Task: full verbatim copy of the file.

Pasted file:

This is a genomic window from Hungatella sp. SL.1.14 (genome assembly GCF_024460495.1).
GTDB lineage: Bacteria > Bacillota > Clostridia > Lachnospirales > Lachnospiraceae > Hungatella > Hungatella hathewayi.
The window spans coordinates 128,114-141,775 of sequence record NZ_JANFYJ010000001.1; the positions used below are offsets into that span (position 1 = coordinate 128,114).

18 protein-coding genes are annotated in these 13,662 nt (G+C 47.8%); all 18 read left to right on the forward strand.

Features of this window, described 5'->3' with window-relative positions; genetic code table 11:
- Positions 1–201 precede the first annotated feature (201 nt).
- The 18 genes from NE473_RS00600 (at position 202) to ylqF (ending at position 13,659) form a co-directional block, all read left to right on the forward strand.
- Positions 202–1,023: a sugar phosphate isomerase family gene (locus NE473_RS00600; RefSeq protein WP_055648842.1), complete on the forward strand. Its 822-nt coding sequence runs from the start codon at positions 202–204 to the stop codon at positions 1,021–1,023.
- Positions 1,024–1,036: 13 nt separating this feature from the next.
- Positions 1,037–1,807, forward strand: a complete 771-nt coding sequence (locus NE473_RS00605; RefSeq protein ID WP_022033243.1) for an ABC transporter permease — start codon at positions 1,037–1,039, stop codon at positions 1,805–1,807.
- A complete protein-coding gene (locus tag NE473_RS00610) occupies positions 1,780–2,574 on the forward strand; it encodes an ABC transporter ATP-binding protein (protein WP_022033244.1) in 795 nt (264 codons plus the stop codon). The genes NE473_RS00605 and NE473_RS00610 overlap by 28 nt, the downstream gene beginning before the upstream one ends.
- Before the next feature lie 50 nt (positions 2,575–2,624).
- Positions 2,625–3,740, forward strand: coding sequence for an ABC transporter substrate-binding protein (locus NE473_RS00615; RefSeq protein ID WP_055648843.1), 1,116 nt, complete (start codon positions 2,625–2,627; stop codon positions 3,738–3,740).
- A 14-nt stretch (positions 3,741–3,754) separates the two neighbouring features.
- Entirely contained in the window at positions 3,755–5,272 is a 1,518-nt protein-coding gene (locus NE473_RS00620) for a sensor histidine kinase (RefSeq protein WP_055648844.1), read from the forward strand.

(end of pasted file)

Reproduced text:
This is a genomic window from Hungatella sp. SL.1.14 (genome assembly GCF_024460495.1).
GTDB lineage: Bacteria > Bacillota > Clostridia > Lachnospirales > Lachnospiraceae > Hungatella > Hungatella hathewayi.
The window spans coordinates 128,114-141,775 of sequence record NZ_JANFYJ010000001.1; the positions used below are offsets into that span (position 1 = coordinate 128,114).

18 protein-coding genes are annotated in these 13,662 nt (G+C 47.8%); all 18 read left to right on the forward strand.

Features of this window, described 5'->3' with window-relative positions; genetic code table 11:
- Positions 1–201 precede the first annotated feature (201 nt).
- The 18 genes from NE473_RS00600 (at position 202) to ylqF (ending at position 13,659) form a co-directional block, all read left to right on the forward strand.
- Positions 202–1,023: a sugar phosphate isomerase family gene (locus NE473_RS00600; RefSeq protein WP_055648842.1), complete on the forward strand. Its 822-nt coding sequence runs from the start codon at positions 202–204 to the stop codon at positions 1,021–1,023.
- Positions 1,024–1,036: 13 nt separating this feature from the next.
- Positions 1,037–1,807, forward strand: a complete 771-nt coding sequence (locus NE473_RS00605; RefSeq protein ID WP_022033243.1) for an ABC transporter permease — start codon at positions 1,037–1,039, stop codon at positions 1,805–1,807.
- A complete protein-coding gene (locus tag NE473_RS00610) occupies positions 1,780–2,574 on the forward strand; it encodes an ABC transporter ATP-binding protein (protein WP_022033244.1) in 795 nt (264 codons plus the stop codon). The genes NE473_RS00605 and NE473_RS00610 overlap by 28 nt, the downstream gene beginning before the upstream one ends.
- Before the next feature lie 50 nt (positions 2,575–2,624).
- Positions 2,625–3,740, forward strand: coding sequence for an ABC transporter substrate-binding protein (locus NE473_RS00615; RefSeq protein ID WP_055648843.1), 1,116 nt, complete (start codon positions 2,625–2,627; stop codon positions 3,738–3,740).
- A 14-nt stretch (positions 3,741–3,754) separates the two neighbouring features.
- Entirely contained in the window at positions 3,755–5,272 is a 1,518-nt protein-coding gene (locus NE473_RS00620) for a sensor histidine kinase (RefSeq protein WP_055648844.1), read from the forward strand.